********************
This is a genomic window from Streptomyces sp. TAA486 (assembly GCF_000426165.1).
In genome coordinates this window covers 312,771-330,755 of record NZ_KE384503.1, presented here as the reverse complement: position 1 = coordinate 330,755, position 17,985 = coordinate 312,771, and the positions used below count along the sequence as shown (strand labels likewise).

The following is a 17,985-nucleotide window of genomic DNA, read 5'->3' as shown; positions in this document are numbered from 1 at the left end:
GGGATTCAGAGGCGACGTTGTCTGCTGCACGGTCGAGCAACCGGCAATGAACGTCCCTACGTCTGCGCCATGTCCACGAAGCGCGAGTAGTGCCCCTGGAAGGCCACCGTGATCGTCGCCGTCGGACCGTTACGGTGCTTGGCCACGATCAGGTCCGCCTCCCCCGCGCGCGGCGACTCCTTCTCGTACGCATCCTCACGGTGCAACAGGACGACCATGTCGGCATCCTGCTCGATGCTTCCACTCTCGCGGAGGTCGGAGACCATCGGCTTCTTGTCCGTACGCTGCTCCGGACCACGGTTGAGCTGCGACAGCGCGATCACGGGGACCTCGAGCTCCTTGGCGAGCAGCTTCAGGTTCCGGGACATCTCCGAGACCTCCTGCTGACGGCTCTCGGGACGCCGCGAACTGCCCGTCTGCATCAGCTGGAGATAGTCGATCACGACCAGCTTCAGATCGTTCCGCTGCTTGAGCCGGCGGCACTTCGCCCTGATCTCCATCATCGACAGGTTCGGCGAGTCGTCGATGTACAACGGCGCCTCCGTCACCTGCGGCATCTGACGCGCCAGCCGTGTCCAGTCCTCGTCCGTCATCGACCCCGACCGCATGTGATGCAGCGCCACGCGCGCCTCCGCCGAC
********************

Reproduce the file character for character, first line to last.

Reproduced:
This is a genomic window from Streptomyces sp. TAA486 (assembly GCF_000426165.1).
In genome coordinates this window covers 312,771-330,755 of record NZ_KE384503.1, presented here as the reverse complement: position 1 = coordinate 330,755, position 17,985 = coordinate 312,771, and the positions used below count along the sequence as shown (strand labels likewise).

The following is a 17,985-nucleotide window of genomic DNA, read 5'->3' as shown; positions in this document are numbered from 1 at the left end:
GGGATTCAGAGGCGACGTTGTCTGCTGCACGGTCGAGCAACCGGCAATGAACGTCCCTACGTCTGCGCCATGTCCACGAAGCGCGAGTAGTGCCCCTGGAAGGCCACCGTGATCGTCGCCGTCGGACCGTTACGGTGCTTGGCCACGATCAGGTCCGCCTCCCCCGCGCGCGGCGACTCCTTCTCGTACGCATCCTCACGGTGCAACAGGACGACCATGTCGGCATCCTGCTCGATGCTTCCACTCTCGCGGAGGTCGGAGACCATCGGCTTCTTGTCCGTACGCTGCTCCGGACCACGGTTGAGCTGCGACAGCGCGATCACGGGGACCTCGAGCTCCTTGGCGAGCAGCTTCAGGTTCCGGGACATCTCCGAGACCTCCTGCTGACGGCTCTCGGGACGCCGCGAACTGCCCGTCTGCATCAGCTGGAGATAGTCGATCACGACCAGCTTCAGATCGTTCCGCTGCTTGAGCCGGCGGCACTTCGCCCTGATCTCCATCATCGACAGGTTCGGCGAGTCGTCGATGTACAACGGCGCCTCCGTCACCTGCGGCATCTGACGCGCCAGCCGTGTCCAGTCCTCGTCCGTCATCGACCCCGACCGCATGTGATGCAGCGCCACGCGCGCCTCCGCCGAC